Maintaining a healthy weight over your lifetime is important for your overall health.
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A healthy weight is achieved by balancing two components, physical activity and nutrition. Both are essential and cannot exist without the other for optimal health.
What kind of physical activity?
Physical activity should be viewed in three phases: recreational, occupational and structured. A complete lifestyle overhaul should be addressed in all three.
Recreational: These are your hobbies, interests and what you do in your free time. It could be horseback riding, gardening, golf, hiking, skydiving, etc. If you don’t have any “down time” activities that require movement then I suggest simply walking in a park on nice days to enjoy everything around you.
Occupational: This can be difficult if you have a sedentary/desk job such as an accountant or graphic designer. If your job doesn’t require a lot of movement then you must concentrate more of the other two components.
Structured: This area is comprised of planned movement. You decide to go to the gym, join a basketball league or vow to play golf every Saturday. This area is also necessary to maintain the ability to continue your occupational and recreational activity.
What’s the deal with nutrition?
Nutrition means lifestyle. It is not a diet.
It does not mean you drink shakes for 30 days and lose 30 pounds.
It does not mean you eliminate a food group (unless for medical reasons) for a period of time or forever in order to lose weight quickly.
It does not mean “eat this for 1 week and lose 5 lbs”.
It means changing your “diet” for your lifetime.
Making changes that you are capable of doing for your life and understanding the balance that is required. It may be that you need to speak with a Registered Dietician who is educated, has years of experience and runs a licensed practice whose job is to help people with their nutrition.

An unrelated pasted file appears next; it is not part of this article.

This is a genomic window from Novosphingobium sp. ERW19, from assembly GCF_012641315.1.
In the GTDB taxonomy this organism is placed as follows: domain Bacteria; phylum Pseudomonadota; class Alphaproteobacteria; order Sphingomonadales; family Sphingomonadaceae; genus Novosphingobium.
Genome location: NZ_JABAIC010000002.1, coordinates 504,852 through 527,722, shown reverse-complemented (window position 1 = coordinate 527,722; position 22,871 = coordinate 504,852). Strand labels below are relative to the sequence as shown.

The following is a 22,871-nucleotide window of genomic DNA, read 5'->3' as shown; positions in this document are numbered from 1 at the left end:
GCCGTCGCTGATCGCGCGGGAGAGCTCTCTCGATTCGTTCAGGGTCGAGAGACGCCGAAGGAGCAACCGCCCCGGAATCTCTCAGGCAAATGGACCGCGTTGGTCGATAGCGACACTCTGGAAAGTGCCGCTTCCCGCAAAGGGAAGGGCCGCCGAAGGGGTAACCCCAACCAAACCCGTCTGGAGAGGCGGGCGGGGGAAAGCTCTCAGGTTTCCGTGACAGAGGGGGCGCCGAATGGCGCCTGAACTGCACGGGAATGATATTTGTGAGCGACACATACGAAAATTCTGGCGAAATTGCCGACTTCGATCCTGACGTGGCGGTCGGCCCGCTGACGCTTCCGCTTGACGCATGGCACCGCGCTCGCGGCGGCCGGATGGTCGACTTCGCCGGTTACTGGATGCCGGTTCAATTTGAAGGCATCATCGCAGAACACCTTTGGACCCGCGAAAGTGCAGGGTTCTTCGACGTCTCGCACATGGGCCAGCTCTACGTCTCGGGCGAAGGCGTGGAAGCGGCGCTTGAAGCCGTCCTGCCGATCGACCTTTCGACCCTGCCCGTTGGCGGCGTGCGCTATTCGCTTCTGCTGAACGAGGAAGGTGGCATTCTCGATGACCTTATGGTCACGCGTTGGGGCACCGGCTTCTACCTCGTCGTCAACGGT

What is a healthy weight?
This is a loaded question. The problem with height & weight tables and Body Mass Index (BMI) is that they fail to take into account lean body tissue or muscle mass. Choosing your ideal weight based upon these tables will have you frustrated and discouraged because of the daunting task of losing for example 40-50 lb. Here is the way I look at a healthy weight.
A healthy weight is comprised of three components.
First, a weight which a person can perform activities of daily living without undue fatigue. You should not feel like you ran a 5k when doing your laundry.
Second, a weight that is not associated with cardiac risk or other co-morbidities. When you go to the doctor for your physical and get blood work, you should not have high cholesterol, high blood pressure, diabetes, etc.
Third, a weight which a person can still perform the following movements to the highest level and without pain: push, pull, squat, twist, lunge, walk/run and crawl. These moves should be done with proper form through full ranges of motion and rank in the high percentiles for norms for a person of similar age.
One caveat to the three components I just mentioned are genetic disorders or family history of certain diseases that are out of your control. For example, heart disease runs rampant through some families regardless of physical activity levels and nutrition.
Hopefully, this helps changes someones perception on what a “healthy weight” looks and feels like. I would love to hear everyone’s comments or questions on the topic as well!